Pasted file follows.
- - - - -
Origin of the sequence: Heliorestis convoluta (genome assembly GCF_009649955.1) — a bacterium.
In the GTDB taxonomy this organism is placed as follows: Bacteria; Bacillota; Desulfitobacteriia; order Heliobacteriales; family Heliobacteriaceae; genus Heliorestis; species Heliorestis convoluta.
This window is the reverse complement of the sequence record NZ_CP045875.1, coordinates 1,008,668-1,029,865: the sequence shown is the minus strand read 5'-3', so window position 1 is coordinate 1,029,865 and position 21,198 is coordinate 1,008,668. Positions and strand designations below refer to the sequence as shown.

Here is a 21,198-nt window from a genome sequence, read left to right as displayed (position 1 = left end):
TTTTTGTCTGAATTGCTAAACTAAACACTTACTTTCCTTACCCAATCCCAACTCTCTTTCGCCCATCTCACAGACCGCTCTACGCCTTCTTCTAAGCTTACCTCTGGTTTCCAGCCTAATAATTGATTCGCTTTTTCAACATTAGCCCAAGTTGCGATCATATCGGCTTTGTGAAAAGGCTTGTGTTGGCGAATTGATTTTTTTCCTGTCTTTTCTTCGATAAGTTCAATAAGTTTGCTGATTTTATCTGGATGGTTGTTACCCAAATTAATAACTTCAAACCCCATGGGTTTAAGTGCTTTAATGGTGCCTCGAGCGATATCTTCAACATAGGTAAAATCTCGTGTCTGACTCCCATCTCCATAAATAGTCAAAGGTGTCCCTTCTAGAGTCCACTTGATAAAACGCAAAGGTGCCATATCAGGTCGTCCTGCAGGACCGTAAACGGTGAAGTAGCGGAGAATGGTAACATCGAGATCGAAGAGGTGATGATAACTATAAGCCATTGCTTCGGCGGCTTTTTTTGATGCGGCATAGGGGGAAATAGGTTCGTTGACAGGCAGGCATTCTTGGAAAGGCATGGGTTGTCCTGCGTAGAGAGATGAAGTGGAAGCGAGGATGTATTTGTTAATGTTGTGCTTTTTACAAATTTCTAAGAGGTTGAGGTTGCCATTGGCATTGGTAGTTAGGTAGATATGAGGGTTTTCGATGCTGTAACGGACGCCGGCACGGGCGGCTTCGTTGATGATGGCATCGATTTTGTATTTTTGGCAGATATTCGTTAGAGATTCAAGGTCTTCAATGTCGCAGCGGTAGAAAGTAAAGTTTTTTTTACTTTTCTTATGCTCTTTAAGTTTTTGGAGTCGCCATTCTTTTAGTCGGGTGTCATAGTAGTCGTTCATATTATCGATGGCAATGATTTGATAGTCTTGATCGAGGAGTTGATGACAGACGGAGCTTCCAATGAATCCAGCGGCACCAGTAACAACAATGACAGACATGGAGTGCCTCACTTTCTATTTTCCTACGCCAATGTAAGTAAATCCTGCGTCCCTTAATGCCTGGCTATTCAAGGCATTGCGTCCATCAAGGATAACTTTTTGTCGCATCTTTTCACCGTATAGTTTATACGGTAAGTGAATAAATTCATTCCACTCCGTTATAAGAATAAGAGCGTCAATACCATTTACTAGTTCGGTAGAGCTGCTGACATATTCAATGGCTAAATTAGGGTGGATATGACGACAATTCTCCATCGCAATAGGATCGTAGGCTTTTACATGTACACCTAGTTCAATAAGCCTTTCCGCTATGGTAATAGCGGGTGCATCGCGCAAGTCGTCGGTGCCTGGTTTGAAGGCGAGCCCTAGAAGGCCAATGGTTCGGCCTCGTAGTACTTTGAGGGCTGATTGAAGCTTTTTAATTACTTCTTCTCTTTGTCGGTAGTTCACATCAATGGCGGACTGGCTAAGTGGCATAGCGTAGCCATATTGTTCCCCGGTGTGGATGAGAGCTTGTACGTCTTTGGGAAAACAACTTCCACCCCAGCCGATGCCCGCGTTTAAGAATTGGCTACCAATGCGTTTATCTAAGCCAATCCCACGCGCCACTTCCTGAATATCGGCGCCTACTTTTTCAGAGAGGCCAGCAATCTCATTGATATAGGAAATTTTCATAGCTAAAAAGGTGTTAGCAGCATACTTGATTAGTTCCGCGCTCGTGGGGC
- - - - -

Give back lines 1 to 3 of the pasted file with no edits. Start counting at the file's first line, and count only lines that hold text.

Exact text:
Origin of the sequence: Heliorestis convoluta (genome assembly GCF_009649955.1) — a bacterium.
In the GTDB taxonomy this organism is placed as follows: Bacteria; Bacillota; Desulfitobacteriia; order Heliobacteriales; family Heliobacteriaceae; genus Heliorestis; species Heliorestis convoluta.
This window is the reverse complement of the sequence record NZ_CP045875.1, coordinates 1,008,668-1,029,865: the sequence shown is the minus strand read 5'-3', so window position 1 is coordinate 1,029,865 and position 21,198 is coordinate 1,008,668. Positions and strand designations below refer to the sequence as shown.